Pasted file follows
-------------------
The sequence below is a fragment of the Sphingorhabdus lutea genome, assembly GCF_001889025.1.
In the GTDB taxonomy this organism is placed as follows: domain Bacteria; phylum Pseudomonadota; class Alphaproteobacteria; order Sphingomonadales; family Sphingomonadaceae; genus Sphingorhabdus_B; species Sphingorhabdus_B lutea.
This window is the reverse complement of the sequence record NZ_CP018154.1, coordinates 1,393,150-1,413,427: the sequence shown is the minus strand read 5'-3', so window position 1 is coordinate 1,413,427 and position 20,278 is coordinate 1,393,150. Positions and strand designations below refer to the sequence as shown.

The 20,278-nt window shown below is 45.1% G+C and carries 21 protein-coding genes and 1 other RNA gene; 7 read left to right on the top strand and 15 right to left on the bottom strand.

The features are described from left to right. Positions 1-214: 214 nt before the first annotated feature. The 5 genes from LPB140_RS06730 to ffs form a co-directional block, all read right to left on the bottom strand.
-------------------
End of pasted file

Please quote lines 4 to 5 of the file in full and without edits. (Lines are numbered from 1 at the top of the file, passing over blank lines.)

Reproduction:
The 20,278-nt window shown below is 45.1% G+C and carries 21 protein-coding genes and 1 other RNA gene; 7 read left to right on the top strand and 15 right to left on the bottom strand.

The features are described from left to right. Positions 1-214: 214 nt before the first annotated feature. The 5 genes from LPB140_RS06730 to ffs form a co-directional block, all read right to left on the bottom strand.